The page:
COBRA. Federal law requires employers with 20 or more employees to provide employees and their dependents the right to continue health insurance coverage up to 18 months after leaving a job. Even though COBRA requires you to reimburse your employer for its share of your insurance premiums, COBRA coverage is generally lower than what you could procure on your own since you can take advantage of your employer’s group rates. COBRA imposes strict deadlines for electing coverage so it’s up to you to stay on top of the process to avoid missing a deadline.
Unemployment. If your separation is involuntary, you probably qualify for unemployment benefits. Don’t be too ashamed or proud to take unemployment; after all, you’ve been paying into the system for as long as you’ve been working, so you might as well take what you’ve earned. After what you’ve been earning at your firm, unemployment doesn’t amount to much, maybe $300 to $400 per week for three months. But that may be enough to cover some bills while you decide what to do next.
Finally, even when you’ve been terminated from your position, you have some leverage in negotiating benefits. If your firm fears you might bring a lawsuit, it may try to avoid the possibility by placating you. Or one or more of the partners may feel so guilty about your dismissal that they will try to ease their conscience by giving you what you ask for. For example, if you’re forced out in the last quarter of the year, maybe the firm will pick up the tab for health insurance premiums through the end of the year. This would be especially helpful if you intend to switch over to your spouse’s plan, for example, and you’re not sure how long that process will take.
Divide The Assets
Departing lawyers must also determine what property they can rightfully take and what belongs to the firm. Disputes frequently arise at termination over rights—how to divide clients, and how to assess ownership of other assets.
Clients: As much as firms may want to keep clients, ethics rules impose some limitations that can level the playing field, at least a little.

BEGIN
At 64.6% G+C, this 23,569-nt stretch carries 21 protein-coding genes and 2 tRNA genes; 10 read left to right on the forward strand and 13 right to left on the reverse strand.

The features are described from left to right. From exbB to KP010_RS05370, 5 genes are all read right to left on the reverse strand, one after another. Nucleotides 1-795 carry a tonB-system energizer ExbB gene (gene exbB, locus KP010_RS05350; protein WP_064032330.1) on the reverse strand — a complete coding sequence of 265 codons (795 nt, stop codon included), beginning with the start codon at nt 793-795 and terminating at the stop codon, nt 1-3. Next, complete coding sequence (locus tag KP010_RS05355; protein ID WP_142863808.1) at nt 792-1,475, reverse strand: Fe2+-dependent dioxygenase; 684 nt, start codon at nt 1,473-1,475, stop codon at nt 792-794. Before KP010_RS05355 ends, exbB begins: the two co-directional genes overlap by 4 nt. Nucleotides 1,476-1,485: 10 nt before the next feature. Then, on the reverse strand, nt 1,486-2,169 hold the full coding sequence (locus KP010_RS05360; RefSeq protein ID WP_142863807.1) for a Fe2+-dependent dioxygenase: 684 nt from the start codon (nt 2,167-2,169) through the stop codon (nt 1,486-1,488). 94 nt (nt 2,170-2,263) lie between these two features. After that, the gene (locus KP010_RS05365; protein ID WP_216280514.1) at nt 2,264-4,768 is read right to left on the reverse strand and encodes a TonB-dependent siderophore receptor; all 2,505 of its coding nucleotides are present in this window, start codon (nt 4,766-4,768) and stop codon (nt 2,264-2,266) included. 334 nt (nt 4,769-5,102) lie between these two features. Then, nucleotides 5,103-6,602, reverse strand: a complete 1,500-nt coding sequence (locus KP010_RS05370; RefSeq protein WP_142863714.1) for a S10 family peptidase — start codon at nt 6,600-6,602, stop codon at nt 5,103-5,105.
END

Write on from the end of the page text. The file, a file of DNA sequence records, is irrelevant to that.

In contrast to private corporations, law firms can’t execute non-compete agreements to prohibit former attorneys from soliciting existing clients. The ABA Model Rules of Professional Responsibility and every state bar take the position that clients have an unfettered right to choose their attorney.
And any practice which restricts a client’s ability to choose—whether it’s a non-compete agreement, a law firm’s ban on communications between a former attorney and firm clients, or a firm’s refusal to turn over client files so that a client can transfer to another attorney—will not pass muster under ethics rules.
Still, law firms have some wiggle room. Ethics rules don’t stop a firm from offering an existing client all kinds of perks to remain with the firm. In fact, ABA Opinion 06-444 held that a firm can ethically make retirement benefits contingent upon a lawyer’s agreement to sign a non-compete clause (ABA Journal e-Report, May 25, 2007).
In addition, the ethics rules impose limitations on departing lawyers. Both the ABA rules and most state ethics codes generally have rules on contact between a departing lawyer and firm clients. In many cases, ethics rules require joint notice to the client by both the firm and the departing lawyer. Follow these rules when you leave a firm to avoid protracted litigation over clients.
Property: While figuring out the division of clients, departing lawyers must also determine what property they can rightfully take, and what belongs to the firm. In some instances, technological advancements have rendered moot the work-product question. Most federal courts, and many state courts and administrative agencies, have transitioned to electronic filing. Consequently, you don’t need to concern yourself with the ethics of copying your firm’s briefs and motions when you can readily access many of them online at the court’s web sites after you leave.
Client files belong to the clients, so you can’t take them. But you can—and should—take copies of files if only to document your involvement in a matter if there’s a subsequent malpractice action or grievance filed down the road.
Intellectual property issues complicate the question of who owns work product. Though intellectual property considerations do not necessarily bar you from taking presentations, forms and software applications that you created for your firm for your own fair use, they may preclude you from licensing or otherwise profiting from those materials.
These days, departing lawyers may also face a fight over blog ownership. If you started the firm’s blog on your own server, you can likely claim ownership to the blog and take it with you when you leave even if your blog’s visibility eventually generated clients for the firm. By contrast, if the firm funds the blog and you simply contributed posts (possibly even without attribution), the firm would retain ownership—though nothing would prevent you from linking to your posts after you leave.
Last impressions matter as much as first ones. Whether you’re moving on to better pastures or you’ve been forced out, take care to leave your job with your most important asset intact: your reputation.
*Portions of this article are excerpted from Solo by Choice: How to Be the Lawyer You Always Wanted to Be by Carolyn Elefant.